The immensity of what Katy Perry has achieved during the Teenage Dream era can not be overstated. Love her or hate her, the statistics are mind-boggling. Five consecutive US number one singles. Six US chart-toppers in total. Eight top five hits. A record 69 consecutive weeks in the Billboard Hot 100 top ten. In the space of one album, the 27-year-old catapulted from the B List (I say that with affection) to the very top of the pop ladder. For all the hype surrounding Lady Gaga and Rihanna, neither could keep pace with the one-time gospel singer from Santa Barbara. Some put her ascent down to canny marketing and brilliant A&R work from the label but there's no denying that Katy has tapped into the zeitgeist better than anyone. Given her current status as the Queen of popular music, it's fitting that the game-changing Teenage Dream era - and her mammoth California Dreams tour - were captured for posterity.
I'm going to go out on a limb here and say that Part Of Me will, most likely, not clean up at next year's Academy Awards' ceremony. From of a technical point of view, it's sloppy and comes across as far too scripted for a serious documentary. It's also cheesier than an unwashed dick but fuck it's entertaining. The 3D concert footage is a treat for fans, while the footage documenting Katy's pre-fame struggle to get an album released is a must-see for anyone interested in the music industry. But more about that later. The main focus of the film is her 124-date California Dreams tour and its impact on her marriage to Russell Brand. I saw the show when it rolled into Sydney last year (check out my review) and had a great time. However, the footage used in Part Of Me doesn't really do it justice. The costumes look cheap - and often unflattering - up close and it exposes her labored dance moves instead of focusing on her warmth, funny banter and tight live vocals.
The behind-the-scenes material is where it's really at. I love that her failed gospel career wasn't swept under the rug. Seeing the clips of her parents preaching was mind-boggling and I stan for that dance song she sang about Jesus. Please let that clip eventually find a home on YouTube! I also appreciated getting some insight into her five year stint in LA prior to signing with Capitol Records. Katy's first record deal is explored - a song called "Simple" (above), which features in the movie, did make the Sisterhood Of The Traveling Pants soundtrack in 2005 before she got dropped - and it was eerie seeing the publicity pics from her stint with super-producers The Matrix. As she says in an interview, it got to the point where Katy was considered damaged goods in the industry. I guess there's hope for Sky Ferreira and Natalia Kills yet. The highlight for me was seeing "The Box" (below) on the big screen. How great is her early stuff? If anyone is stupid enough to say she doesn't have any talent, direct them to that song and then slap them.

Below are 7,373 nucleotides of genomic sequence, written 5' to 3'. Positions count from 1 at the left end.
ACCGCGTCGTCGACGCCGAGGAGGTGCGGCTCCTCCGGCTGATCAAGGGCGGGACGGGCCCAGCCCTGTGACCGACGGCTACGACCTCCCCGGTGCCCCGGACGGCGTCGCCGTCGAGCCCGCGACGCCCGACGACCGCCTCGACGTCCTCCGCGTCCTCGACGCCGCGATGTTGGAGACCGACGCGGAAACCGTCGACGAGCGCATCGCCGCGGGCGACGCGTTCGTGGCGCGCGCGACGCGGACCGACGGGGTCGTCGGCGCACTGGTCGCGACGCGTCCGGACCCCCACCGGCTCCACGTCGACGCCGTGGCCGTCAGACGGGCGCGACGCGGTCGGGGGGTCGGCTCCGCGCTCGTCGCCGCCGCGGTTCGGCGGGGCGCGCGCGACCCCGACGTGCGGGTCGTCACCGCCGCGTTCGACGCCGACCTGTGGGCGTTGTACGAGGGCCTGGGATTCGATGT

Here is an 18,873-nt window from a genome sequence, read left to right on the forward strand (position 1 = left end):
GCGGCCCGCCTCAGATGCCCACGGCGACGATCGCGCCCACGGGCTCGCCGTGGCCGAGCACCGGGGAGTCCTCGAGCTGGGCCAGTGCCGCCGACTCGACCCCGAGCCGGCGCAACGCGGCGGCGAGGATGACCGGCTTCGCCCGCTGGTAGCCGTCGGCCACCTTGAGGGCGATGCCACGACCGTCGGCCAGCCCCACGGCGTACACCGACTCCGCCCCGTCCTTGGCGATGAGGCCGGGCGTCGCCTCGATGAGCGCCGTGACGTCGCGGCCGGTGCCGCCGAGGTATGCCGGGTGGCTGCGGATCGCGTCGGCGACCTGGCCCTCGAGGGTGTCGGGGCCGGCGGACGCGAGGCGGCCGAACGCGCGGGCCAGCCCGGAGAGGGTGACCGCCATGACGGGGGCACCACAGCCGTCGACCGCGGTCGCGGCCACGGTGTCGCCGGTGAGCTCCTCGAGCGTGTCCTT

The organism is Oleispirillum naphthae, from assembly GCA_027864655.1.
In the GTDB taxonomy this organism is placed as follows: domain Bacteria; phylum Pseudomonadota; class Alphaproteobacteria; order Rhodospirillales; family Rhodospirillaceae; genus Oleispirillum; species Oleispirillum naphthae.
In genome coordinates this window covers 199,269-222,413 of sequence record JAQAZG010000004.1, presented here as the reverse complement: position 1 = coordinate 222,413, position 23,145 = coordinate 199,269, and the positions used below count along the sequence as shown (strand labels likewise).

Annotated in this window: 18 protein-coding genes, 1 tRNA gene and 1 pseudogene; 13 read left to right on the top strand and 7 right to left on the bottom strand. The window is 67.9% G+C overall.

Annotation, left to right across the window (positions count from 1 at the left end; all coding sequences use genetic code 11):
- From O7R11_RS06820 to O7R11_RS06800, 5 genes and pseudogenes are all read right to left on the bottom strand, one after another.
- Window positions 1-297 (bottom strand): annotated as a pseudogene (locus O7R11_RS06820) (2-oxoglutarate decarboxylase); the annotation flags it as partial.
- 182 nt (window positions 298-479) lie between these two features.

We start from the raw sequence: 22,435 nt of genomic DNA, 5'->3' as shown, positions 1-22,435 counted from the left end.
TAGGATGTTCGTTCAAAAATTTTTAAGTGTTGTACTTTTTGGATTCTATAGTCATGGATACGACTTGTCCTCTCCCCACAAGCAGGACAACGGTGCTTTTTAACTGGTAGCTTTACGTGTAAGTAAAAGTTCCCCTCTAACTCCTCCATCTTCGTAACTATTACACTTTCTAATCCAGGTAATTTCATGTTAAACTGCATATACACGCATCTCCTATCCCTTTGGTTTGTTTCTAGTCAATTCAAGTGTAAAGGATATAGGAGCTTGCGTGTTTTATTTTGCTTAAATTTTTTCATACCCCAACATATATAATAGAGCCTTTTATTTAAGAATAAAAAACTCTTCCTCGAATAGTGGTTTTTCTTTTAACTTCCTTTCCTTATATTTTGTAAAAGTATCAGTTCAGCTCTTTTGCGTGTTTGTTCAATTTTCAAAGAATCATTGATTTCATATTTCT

Another great thing about Part Of Me was witnessing Katy's loyalty to her managers, stylist, assistant and make-up artist. They have all worked with her from the beginning and seem like a family. Speaking of which, her relationship with her sister was also endearing. The hitmaker comes across really well - perhaps too well. I couldn't give a fuck about Russell Brand but it's hard not to be cynical about the way their break-up is presented. Also, Katy's nervous breakdown is depicted as a couple of tears and a lie-in before a concert. Given her Christian values, I'm sure the end of her marriage was brutal but team Perry is determined to only show so much. In their defense, the pop phenomenon has a relatively young fanbase and I'm not sure the under 10s are ready for too much realness. The absolute lowlight for me was showing sympathy tweets from fans on screen. It was unintentionally hysterical and made me want to jump on Twitter and drag some Katy Cats but hey, I'm a bit of cunt like that.
At the end of the 90 minute film, I felt a bit closer to the woman behind the cartoonish costumes and heavy make-up. I also felt a little sad. Katy spoke so passionately about wanting to do her thing but - as much as I love her flawless music - I think she'd be happier churning out the grungy brand of pop/rock of her early demos. Hopefully, she can move in that direction for her next album. Given her Midas touch, I'm convinced she could make anything a hit.